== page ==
22 March 2012
Detail from the history of US home financing
In chapter 2, the authors are engaged in some historical stage setting. They write that a major result of the 1890s economic downturn in the U.S. was "the virtual elimination of the so-called national institutions [in the building-and-loan market.]. This type of institution developed in the 1880s by gathering deposits and making mortgage loans on a national scale through the use of branch offices and the mail. Although the downturn of the 1890s hit both nationally based and locally based institutions, local associations attributed their problems to the improper loan strategy and subsequent failures of the national institutions. They claimed that customers were unable to distinguish between the two types of firms during the panic of 1893. The increased competition engendered by the nationals also led to the establishment of the US.League of Local Building and Loan Associations. This group became very influential during the subsequent years and successfully lobbied the state legislature to curb the acrtivities of the national associations, a move that eventually drove the nationals out of business."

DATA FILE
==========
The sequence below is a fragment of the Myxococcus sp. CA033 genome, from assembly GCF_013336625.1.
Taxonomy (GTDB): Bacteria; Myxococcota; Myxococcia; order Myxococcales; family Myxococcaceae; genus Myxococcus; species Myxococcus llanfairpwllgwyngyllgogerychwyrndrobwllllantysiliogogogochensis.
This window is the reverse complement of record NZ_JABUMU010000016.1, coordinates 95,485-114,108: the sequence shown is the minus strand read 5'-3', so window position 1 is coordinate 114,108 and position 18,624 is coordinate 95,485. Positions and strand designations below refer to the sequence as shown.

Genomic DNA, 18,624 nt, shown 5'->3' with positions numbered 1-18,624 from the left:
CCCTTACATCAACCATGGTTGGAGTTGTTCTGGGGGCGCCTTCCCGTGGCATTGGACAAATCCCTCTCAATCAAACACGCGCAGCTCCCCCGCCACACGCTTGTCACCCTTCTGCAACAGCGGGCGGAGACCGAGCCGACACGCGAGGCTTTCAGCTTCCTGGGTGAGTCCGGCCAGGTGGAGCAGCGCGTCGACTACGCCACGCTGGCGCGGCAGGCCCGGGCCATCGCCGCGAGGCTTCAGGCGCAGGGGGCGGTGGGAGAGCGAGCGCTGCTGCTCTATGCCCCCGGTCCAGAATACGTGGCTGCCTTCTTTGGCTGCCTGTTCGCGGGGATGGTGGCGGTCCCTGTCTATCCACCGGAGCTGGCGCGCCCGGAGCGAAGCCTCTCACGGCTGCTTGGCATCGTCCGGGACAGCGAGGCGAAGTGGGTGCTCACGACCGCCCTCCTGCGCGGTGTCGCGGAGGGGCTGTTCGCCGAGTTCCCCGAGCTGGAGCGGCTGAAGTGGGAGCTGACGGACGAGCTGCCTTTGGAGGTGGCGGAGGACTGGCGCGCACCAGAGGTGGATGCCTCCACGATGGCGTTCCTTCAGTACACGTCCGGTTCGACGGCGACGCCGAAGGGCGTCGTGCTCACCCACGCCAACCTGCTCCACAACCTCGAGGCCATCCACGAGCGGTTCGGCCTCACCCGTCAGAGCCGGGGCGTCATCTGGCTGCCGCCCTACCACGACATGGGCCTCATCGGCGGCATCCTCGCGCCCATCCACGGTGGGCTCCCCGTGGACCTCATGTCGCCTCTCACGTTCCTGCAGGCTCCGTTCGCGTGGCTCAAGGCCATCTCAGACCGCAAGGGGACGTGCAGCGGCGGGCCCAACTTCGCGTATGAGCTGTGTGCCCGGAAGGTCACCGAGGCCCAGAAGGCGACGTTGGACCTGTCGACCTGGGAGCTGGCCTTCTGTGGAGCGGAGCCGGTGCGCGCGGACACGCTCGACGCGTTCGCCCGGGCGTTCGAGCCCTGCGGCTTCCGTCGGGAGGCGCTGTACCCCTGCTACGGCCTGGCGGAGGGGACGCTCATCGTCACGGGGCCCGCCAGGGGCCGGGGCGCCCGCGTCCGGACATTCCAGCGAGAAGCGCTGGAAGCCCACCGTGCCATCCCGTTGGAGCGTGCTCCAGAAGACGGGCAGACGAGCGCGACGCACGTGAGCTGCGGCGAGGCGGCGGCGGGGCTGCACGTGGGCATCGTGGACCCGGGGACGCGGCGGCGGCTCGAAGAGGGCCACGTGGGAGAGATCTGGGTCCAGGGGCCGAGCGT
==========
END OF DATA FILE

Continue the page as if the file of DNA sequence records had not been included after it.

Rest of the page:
Knowledge is warranted belief -- it is the body of belief that we build up because, while living in this world, we've developed good reasons for believing it. What we know, then, is what works -- and it is, necessarily, what has worked for us, each of us individually, as a first approximation. For my other blog, on the struggles for control in the corporate suites, see www.proxypartisans.blogspot.com.